Freiburg is known for the exceptional interdisciplinary collaboration of its neuroscientists in transregional research associations. The Collaborative Research Center/Transregio 167 “Development, function and potential of myeloid cells in the central nervous system (NeuroMac)” initiated in 2017, focuses on immunological responses in the brain.

 

Faculty of Medicine Emerging Field

Cardiovascular Research *

Diseases of the cardiovascular system are the most common cause of illness and death worldwide. They are associated with tissue remodelling processes (from atherosclerosis and aneurisms to cardiac fibrosis and scarring), whose effects on patient well-being – in spite of impressive progress of surgical, interventional, and pharmacological therapeutic strategies – are still poorly understood. Vascular research at the Faculty of Medicine of the University of Freiburg is focussed on the mechanistic characterisation of inflammatory responses and the development of immune-modulatory and minimally-invasive therapeutic strategies. Basic and applied cardiac studies explore type and properties on non-myocytes, and their interaction with other cells in lesioned myocardium.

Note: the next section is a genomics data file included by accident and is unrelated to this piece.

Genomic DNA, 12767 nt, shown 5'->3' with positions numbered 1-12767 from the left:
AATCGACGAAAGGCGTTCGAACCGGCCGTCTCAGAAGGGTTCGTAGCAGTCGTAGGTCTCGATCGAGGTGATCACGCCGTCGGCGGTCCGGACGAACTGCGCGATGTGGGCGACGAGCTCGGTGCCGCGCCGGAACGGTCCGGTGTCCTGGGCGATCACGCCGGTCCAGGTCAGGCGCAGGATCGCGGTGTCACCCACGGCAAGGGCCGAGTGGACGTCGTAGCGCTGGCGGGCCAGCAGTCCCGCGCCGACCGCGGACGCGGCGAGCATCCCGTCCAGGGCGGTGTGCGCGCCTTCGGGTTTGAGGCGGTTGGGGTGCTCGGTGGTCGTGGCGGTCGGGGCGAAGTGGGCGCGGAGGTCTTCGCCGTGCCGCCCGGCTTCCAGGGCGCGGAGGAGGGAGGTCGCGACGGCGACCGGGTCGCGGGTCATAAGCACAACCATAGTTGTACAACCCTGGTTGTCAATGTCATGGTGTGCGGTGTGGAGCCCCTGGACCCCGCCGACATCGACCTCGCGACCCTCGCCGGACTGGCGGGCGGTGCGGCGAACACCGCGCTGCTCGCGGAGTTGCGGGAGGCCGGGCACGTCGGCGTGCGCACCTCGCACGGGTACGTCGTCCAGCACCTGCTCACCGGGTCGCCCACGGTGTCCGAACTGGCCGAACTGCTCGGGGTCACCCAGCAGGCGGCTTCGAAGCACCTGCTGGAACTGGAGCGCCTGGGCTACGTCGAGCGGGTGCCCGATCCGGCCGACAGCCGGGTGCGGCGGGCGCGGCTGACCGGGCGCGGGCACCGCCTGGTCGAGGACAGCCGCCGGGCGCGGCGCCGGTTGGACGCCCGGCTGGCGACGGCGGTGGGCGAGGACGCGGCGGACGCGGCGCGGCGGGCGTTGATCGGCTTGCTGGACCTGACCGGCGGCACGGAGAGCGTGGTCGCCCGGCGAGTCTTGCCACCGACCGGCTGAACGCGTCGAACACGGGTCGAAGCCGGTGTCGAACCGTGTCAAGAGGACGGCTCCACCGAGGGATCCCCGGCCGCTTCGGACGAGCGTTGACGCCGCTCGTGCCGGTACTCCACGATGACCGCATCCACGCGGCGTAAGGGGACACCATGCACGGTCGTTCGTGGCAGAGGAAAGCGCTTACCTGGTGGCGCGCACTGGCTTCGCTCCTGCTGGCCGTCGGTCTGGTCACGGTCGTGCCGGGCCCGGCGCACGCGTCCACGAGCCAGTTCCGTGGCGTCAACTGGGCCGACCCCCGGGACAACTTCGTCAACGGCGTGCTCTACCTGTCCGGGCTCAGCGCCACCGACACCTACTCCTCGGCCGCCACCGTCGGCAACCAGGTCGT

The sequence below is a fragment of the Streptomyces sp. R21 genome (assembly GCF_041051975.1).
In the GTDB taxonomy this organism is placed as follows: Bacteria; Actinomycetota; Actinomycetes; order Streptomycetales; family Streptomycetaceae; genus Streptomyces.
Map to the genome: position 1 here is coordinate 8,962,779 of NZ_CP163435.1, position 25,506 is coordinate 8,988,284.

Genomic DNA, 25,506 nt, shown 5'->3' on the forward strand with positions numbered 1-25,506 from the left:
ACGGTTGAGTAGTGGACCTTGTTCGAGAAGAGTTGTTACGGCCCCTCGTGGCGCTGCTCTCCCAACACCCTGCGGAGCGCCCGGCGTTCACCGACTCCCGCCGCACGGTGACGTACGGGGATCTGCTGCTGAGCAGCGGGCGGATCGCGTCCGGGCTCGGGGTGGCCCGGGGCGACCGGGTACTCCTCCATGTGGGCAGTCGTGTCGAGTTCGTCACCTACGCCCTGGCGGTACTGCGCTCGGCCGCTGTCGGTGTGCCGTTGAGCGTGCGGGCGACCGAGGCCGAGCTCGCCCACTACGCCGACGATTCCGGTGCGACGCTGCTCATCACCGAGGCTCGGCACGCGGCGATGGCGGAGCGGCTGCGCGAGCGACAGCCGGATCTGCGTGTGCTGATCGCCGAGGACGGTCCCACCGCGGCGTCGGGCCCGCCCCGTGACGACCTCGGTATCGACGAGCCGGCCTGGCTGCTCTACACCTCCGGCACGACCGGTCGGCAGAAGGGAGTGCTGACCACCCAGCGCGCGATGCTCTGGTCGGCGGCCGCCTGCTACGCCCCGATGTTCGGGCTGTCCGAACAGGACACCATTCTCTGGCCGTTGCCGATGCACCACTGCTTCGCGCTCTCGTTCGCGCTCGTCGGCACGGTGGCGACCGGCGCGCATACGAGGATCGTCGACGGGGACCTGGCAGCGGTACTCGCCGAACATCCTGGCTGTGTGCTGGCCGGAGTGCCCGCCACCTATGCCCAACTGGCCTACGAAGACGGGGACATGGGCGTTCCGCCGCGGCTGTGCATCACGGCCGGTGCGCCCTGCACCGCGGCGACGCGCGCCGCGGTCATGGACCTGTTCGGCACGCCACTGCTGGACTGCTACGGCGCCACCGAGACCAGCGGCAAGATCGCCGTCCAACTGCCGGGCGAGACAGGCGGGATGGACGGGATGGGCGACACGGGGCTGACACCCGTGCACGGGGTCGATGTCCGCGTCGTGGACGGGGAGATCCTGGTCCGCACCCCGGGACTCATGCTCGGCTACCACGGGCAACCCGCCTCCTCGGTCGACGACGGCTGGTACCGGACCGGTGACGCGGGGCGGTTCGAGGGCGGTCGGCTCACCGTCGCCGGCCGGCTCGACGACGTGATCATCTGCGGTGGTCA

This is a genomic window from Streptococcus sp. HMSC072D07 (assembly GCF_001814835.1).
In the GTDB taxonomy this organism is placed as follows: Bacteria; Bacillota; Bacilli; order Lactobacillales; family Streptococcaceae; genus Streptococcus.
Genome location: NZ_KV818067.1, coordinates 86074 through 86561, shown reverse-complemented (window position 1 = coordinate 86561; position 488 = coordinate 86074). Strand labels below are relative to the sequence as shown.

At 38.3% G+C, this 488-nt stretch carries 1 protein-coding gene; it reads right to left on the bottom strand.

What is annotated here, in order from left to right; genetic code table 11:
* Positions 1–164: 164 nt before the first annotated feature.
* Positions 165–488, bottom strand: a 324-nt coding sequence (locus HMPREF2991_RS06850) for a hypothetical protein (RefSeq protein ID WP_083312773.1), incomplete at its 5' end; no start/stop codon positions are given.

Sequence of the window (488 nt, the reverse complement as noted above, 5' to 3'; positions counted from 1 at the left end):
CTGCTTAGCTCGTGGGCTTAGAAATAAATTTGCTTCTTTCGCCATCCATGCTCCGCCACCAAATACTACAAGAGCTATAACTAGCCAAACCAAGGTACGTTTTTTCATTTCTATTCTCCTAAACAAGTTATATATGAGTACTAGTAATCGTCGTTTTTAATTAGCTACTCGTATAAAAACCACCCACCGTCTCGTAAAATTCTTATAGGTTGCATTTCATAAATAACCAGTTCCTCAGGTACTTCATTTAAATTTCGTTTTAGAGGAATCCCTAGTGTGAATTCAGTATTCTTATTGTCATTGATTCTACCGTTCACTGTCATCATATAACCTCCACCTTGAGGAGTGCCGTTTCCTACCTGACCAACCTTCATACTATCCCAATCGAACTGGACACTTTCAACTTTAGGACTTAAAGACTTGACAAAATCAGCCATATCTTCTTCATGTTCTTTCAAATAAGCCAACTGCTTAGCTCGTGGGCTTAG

The activities focusing on cell type characterisation, inflammation- and immune responses, tissue architecture, cardiac mechanics, and electrophysiology have been merged in the scientific growth-area ‘Cardiovascular Research’ with traditionally strong clinical research. This has culminated in the inauguration of the Collaborative Research Centre CRC1425 in July 2020, dedicated to 'The heterocellular nature of cardiac lesions: Identities, Interactions, Implications'. The Centre brings together 26 research groups who are studying the fundamental biomedical processes of cardiac scar formation, with the aim of developing new diagnostic and therapeutic opportunities, to ‘make better scars’.

 

* Subject to final approval by the Ministry of Science, Research and the Arts Baden-Württemberg.

 

Current Projects and Programmes (national)

 

Collaborative Research Centres (CRC)

  • CRC 850: Control of Cell Motility in Morphogenesis, Cancer Invasion and Metastasis
  • CRC 992: Medical Epigenetics - From basic mechanisms to clinical applications (MEDEP)
  • CRC 1015: Otium. Boundaries, Chronotopes, Practices (Participation)
  • CRC 1177: Molecular and Functional Characterization of Selective Autophagy (Participation)
  • CRC 1160: Immune-mediated pathology as a consequence of impaired immune reactions (IMPATH)
  • CRC 1381: Dynamic Organization of Cellular Protein Machineries: From Biogenesis and Modular Assembly to Function
  • CRC 1425: Heterocellular Nature of Cardiac Lesions: Identities, Interactions, Implications (ScarCare)

 

CRC/Transregio (TRR)